In June 2019, the Blachernae Palace Complex restoration was completed, and the venue welcomed the first visitors. Among them were the members of the Turkish Archaeological News team, who visited Istanbul just at that time. Our verdict on the outcome of the renovation? Very impressive results, but there are several improvements needed, including the clean-up of the surroundings.
When visiting Didyma’s Temple of Apollo and its equally fascinating surroundings it is quite easy to get lost in the grandeur of the massive structure as a whole, while missing the delicate embellishments which give this place its unique architectural sound.
The discovery of the mound, now called Tepecik Höyük, has revolutionized the knowledge about the presence of the Hittites in the western part of Anatolia. The mound itself is still being excavated by archaeological teams, but information about it is not very widespread outside of Turkey, nor is its location indicated in the maps of the country. We came across it entirely by accident in 2013, encouraged by a signpost in the town of Çine.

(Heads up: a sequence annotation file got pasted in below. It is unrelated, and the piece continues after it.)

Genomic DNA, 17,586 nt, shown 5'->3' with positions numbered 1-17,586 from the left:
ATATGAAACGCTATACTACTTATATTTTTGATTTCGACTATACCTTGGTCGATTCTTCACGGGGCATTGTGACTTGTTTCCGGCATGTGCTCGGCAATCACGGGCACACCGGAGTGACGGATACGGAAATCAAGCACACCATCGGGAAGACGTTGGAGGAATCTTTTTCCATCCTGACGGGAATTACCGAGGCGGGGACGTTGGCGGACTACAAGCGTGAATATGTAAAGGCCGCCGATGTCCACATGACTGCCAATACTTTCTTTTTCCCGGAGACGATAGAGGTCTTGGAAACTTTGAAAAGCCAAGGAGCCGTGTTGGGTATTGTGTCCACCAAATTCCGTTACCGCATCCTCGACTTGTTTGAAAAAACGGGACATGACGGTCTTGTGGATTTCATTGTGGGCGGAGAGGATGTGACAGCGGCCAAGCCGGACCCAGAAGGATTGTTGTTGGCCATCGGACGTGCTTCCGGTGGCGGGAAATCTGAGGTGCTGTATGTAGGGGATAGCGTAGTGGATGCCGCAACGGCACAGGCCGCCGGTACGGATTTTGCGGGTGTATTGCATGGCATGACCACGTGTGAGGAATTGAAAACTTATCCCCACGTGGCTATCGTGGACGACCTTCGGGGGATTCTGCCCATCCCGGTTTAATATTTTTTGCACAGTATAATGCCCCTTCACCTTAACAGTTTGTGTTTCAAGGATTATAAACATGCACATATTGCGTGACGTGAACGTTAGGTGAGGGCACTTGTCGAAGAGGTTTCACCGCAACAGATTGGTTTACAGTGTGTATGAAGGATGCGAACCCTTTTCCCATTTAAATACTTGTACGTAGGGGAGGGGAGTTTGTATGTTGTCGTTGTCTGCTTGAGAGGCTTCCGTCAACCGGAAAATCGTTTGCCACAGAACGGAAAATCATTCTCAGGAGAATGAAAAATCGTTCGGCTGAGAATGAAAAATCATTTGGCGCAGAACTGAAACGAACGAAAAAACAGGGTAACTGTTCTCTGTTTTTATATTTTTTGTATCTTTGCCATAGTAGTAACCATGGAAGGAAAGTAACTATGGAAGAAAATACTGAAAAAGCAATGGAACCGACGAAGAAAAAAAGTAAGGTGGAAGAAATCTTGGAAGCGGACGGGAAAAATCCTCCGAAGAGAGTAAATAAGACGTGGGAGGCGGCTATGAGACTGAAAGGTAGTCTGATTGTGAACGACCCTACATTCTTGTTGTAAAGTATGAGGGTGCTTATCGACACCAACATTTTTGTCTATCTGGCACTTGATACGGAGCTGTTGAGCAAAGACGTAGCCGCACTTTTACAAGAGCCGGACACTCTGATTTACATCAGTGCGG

The biggest news in May 2019 was the reopening of the famous Sümela Monastery in northern Turkey, after an extensive restoration. Moreover, Uzunyuva Monumental Tomb Archaeology Park in the western province of Muğla was also opened again. The roof of the Istanbul's major landmark - the Grand Bazaar was repaired. The archaeologists started the excavations in Blaundus and the Hittite hieroglyphs were unexpectedly found in a barn in Cappadocia.
I was recently fortunate enough to be invited into the Temple precinct by one of the archaeologists after the area was closed to the public. Deep into the reaches of night the entire ambience was transformed into a hauntingly beautiful spectacle. No sound from the lively nightlife of the surrounding cafés penetrated into precinct and my imagination took flight.